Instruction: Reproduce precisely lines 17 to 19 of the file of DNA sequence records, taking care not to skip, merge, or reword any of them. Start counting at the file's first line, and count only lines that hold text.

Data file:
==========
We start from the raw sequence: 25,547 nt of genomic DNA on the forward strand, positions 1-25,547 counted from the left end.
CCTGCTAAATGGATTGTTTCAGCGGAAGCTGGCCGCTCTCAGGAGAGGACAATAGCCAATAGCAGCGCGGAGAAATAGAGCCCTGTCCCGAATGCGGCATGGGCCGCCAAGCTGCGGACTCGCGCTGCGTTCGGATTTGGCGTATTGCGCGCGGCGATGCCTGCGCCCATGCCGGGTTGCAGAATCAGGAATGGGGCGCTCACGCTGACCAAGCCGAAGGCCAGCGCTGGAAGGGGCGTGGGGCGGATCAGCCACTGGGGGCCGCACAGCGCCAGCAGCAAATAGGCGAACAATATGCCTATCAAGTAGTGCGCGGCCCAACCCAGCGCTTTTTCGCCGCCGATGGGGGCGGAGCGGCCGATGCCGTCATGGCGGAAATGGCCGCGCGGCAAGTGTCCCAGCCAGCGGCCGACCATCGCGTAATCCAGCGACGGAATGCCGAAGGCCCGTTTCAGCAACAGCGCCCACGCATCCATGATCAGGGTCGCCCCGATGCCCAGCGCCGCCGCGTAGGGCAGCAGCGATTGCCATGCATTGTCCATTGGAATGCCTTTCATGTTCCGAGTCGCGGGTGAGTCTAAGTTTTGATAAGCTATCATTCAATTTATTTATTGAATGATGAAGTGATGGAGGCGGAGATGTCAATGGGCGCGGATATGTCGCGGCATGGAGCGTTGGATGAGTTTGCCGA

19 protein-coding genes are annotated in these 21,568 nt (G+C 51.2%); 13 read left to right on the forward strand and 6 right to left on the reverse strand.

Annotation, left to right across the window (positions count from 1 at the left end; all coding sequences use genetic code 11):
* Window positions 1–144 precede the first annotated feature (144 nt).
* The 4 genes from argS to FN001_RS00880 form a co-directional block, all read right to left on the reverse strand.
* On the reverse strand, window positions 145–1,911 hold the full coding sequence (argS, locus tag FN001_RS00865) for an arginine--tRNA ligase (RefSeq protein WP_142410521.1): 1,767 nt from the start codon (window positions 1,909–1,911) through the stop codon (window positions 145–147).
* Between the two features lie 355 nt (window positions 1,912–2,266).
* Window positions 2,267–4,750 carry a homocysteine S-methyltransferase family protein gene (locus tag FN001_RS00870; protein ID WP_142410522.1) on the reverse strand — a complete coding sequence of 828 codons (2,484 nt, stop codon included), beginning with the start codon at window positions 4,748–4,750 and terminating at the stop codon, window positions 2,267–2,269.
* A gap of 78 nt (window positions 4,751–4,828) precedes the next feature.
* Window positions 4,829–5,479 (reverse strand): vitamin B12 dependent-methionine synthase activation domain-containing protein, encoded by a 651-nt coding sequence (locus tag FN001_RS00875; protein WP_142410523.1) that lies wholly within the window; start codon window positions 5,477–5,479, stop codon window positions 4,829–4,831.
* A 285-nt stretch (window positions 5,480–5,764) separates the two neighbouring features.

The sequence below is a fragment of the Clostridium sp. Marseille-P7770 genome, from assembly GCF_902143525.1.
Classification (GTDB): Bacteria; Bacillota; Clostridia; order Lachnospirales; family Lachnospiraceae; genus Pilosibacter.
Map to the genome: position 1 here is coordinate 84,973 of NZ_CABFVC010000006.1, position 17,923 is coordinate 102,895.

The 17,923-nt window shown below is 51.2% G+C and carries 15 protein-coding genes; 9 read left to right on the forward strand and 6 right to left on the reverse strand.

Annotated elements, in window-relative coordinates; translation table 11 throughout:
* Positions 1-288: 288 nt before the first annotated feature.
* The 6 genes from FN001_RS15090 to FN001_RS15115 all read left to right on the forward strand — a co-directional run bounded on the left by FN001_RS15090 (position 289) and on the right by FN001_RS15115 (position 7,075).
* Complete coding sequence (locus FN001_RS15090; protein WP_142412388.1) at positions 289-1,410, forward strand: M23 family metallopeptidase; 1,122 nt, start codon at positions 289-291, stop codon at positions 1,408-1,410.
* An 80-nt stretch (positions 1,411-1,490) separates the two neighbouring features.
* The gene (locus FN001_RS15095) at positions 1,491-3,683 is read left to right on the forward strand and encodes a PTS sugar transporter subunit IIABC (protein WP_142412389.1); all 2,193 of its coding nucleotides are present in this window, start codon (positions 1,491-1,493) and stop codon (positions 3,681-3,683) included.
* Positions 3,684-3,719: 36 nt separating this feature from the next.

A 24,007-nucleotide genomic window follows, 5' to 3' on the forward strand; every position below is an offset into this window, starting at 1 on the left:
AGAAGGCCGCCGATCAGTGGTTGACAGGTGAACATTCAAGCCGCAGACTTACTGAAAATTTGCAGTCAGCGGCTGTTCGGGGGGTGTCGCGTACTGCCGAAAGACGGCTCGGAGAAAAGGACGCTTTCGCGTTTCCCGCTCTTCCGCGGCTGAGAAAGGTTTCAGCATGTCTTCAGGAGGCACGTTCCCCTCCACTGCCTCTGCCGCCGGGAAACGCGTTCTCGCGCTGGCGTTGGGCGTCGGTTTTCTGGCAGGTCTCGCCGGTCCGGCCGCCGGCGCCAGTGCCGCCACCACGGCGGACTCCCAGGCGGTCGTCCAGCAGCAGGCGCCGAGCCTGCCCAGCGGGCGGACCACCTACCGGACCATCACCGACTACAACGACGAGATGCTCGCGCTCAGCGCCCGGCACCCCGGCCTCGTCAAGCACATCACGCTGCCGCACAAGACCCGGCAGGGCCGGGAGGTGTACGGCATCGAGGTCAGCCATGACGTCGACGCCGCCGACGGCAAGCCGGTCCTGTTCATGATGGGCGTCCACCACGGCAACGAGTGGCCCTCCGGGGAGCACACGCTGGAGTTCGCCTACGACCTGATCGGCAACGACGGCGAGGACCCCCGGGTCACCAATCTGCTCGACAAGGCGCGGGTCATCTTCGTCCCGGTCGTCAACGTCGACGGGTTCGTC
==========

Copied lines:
Annotated elements, in window-relative coordinates; translation table 11 throughout:
* Positions 1-288: 288 nt before the first annotated feature.
* The 6 genes from FN001_RS15090 to FN001_RS15115 all read left to right on the forward strand — a co-directional run bounded on the left by FN001_RS15090 (position 289) and on the right by FN001_RS15115 (position 7,075).